The choice between expensive "technology" - like health care - and eating or heating is already before much of our own population.  There are distortions in costs of health care brought on by the greed of politicians and corporations, but I hardly see this situation improving in the light of increasing energy costs, quite the opposite.

What is happening is that politicians and corporations will go on holding out the promise of life as usual, just a bit "greener" with the help of technology, more efficient autos, etc.  It's all a lie.

I think we should be able to work on common first goals, like getting the private auto fleet MPG to a freakin' 30 mpg at least ...

but beyond that, I agree with Squalish below.  It may ultimately mean that we accept a different level of personal mobility from our "cars."  Maybe they'll be GEMs (or similar) and be used for shorter distances, far less often.

(healthcare is messed up and we'd be better off socialized ... how's THAT for a moderate Republican position ;-)

Odo: It is ALREADY socialized/subsidized if you include the fat slice the insurance cos are taking off the top (I have read estimates as high as 50%).
I get that, partially and imperfectly socialized by mandate, but with bizarre gaps and gotchas.
Is Health Care really out of whack, or is the cost simply representative of the quality of the product.

As a consumer of many other products I have choices.  I can buy a Lamborghini Diablo at Half a million dollars, and have all the quality craftsmanship, status, and sheer sex appeal that comes with it, or I can purchase a Kia Spectra (like my wife and I did recently) which is affordable, economical, fuel efficient, but mass produced with "lower" quality.

The above situation is representative of so many consumer choices in todays world, but we don't apply this same line of thought to Health Care, as if Health Care is somehow different, or special, or in my opinion of what most people falsly think of as an inalienable "right".  Sorry folks, its a product, with costs, and benefits which have to be weighted.

60 years ago, Cancers, Heart Attacks, and various pathogens were tantamount to death sentences.  60 years ago people easily afforded Doctors bills, but then the level of service wasn't what it is today.  Does anyone expect this this level of service increase to be free?  Since when (especially from this crowd) do we expect something from nothing?  But yet that is EXACTLY what all the complainers of healthcare costs argue.

You don't HAVE to get chemotherapy for your cancer.  You don't HAVE to get that Quadruple bypass.  You don't HAVE to get advanced medicines to treat various pathogens.  You can choose to have a lower medical cost, but in turn you choose to have a lower quality of service(which results in a shorter average lifespan).  The question to ask is at 5 to 6K a year is it worth the probability of an extra 10 to 20 years in lifespan that most individuals will have over their 1950s counterparts.  If the answer is yes 10 to 20 years is worth that, then why complain?  If the answer is no, then don't purchase the products.  Settle yourself in for a lower cost, but lower quality service just like any other industry.  Thats not to say the industry can't be made more efficient by removing certain innefficiencies, but all businesses have that problem.  In the end, though, has it occured to anyone that higher costs in Healthcare is the direct result of a higher quality product?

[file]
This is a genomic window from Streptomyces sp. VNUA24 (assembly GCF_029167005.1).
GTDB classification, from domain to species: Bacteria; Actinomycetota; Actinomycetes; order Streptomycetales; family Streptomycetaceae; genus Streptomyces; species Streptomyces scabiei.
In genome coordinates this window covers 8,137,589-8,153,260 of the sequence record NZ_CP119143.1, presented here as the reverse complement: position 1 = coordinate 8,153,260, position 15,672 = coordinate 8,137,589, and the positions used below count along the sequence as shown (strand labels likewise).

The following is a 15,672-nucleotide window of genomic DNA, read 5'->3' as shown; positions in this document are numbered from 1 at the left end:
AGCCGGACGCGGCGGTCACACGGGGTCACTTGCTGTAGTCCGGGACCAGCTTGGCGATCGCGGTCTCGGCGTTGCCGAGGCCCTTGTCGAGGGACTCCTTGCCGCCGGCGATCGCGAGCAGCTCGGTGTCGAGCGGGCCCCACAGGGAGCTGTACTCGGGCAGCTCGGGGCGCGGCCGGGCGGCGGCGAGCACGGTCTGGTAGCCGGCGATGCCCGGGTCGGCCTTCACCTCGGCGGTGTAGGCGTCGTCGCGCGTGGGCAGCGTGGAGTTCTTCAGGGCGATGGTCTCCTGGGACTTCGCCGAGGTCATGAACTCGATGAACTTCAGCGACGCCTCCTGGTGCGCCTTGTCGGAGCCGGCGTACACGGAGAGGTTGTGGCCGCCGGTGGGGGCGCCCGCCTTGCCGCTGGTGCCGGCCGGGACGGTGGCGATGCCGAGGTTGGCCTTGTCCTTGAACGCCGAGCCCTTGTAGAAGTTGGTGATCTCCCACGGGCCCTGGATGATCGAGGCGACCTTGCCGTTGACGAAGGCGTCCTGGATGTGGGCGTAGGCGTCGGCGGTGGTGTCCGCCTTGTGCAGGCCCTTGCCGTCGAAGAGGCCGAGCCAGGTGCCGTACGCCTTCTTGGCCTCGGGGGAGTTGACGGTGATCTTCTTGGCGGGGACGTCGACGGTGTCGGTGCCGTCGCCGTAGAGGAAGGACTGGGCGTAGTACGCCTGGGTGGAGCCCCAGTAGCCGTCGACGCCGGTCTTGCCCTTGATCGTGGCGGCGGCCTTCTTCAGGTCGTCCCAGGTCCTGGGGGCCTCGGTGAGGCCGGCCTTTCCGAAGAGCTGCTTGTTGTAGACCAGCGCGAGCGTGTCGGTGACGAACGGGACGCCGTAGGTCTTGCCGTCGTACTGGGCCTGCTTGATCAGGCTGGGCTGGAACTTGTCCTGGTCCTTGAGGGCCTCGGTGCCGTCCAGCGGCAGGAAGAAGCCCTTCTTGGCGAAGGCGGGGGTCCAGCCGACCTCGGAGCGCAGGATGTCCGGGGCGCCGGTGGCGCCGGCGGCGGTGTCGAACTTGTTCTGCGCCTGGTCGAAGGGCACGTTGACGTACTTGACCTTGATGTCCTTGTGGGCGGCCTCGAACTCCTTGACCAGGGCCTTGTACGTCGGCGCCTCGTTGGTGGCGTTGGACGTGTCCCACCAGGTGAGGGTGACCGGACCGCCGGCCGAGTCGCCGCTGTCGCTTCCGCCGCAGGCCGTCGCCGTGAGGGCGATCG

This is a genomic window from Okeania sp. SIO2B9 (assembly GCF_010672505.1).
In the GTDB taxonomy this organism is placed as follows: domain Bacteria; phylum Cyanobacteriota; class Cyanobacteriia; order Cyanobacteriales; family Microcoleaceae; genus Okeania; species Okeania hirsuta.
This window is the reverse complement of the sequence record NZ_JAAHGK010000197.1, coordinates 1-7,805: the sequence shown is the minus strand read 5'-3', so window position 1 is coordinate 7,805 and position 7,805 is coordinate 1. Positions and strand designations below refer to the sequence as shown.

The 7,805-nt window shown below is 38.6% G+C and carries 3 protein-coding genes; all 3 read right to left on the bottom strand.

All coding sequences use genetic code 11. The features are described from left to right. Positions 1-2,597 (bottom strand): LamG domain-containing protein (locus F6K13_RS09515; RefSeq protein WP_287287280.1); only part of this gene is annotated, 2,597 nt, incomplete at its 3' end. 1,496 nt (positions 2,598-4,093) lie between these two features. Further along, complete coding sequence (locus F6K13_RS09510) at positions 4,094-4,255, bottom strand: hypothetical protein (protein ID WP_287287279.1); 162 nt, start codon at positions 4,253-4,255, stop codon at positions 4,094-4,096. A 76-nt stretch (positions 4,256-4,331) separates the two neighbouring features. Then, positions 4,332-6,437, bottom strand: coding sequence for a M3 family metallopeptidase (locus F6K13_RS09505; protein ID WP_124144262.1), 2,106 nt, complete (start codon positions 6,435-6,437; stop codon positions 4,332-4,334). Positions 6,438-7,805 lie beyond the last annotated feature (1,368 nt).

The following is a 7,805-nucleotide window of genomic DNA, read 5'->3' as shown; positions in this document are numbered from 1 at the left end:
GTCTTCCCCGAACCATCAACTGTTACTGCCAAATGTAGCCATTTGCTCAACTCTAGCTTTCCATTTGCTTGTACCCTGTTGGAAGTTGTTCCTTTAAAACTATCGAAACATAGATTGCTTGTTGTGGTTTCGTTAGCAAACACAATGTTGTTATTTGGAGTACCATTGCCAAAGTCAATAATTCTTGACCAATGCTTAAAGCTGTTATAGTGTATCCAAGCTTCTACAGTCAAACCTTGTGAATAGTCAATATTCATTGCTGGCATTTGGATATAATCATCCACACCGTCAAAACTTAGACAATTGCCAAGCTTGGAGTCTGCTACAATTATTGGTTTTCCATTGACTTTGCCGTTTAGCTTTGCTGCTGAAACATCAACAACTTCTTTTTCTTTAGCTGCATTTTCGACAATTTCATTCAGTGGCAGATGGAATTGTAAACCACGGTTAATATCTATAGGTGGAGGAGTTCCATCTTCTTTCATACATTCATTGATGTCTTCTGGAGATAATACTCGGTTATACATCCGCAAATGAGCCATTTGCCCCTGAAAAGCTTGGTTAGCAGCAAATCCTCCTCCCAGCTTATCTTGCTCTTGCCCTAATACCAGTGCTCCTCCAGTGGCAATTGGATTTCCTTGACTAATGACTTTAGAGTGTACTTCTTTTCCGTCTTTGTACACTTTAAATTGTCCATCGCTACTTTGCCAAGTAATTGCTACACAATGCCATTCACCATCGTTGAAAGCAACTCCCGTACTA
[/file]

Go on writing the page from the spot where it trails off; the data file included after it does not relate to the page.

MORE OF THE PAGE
For a good read that points out some of these factors check out the NYTimes piece:

Indirectly it points out the choices Americans will be forced to make.  Do we want a bigger house, SUVs, and a TV in every room, or do we want an increased probability of seeing 10 to 20 years added to our lifespan?

Well, health care is a subject that is vast enough to have forums of its own. IMO the almost exponential increase in health care costs has little to do with additional years added to our lives (US life expectancy is either static or slightly falling over the past decade). It has more to do with a mish-mash combination of factors.
  End of life 'extraordinary' measures,
  Explosion in obesity and co-morbidities such as diabetes
  Manipulations by pharmaceutical companies to keep prices of drugs high.
  Stupid insurance rules that encourage use of higher cost procedures and hospitalization when these are not necessary.
  Lack of support for preventive health care embodied in our total joke of public health system and the lack of support by insurance companies (see above)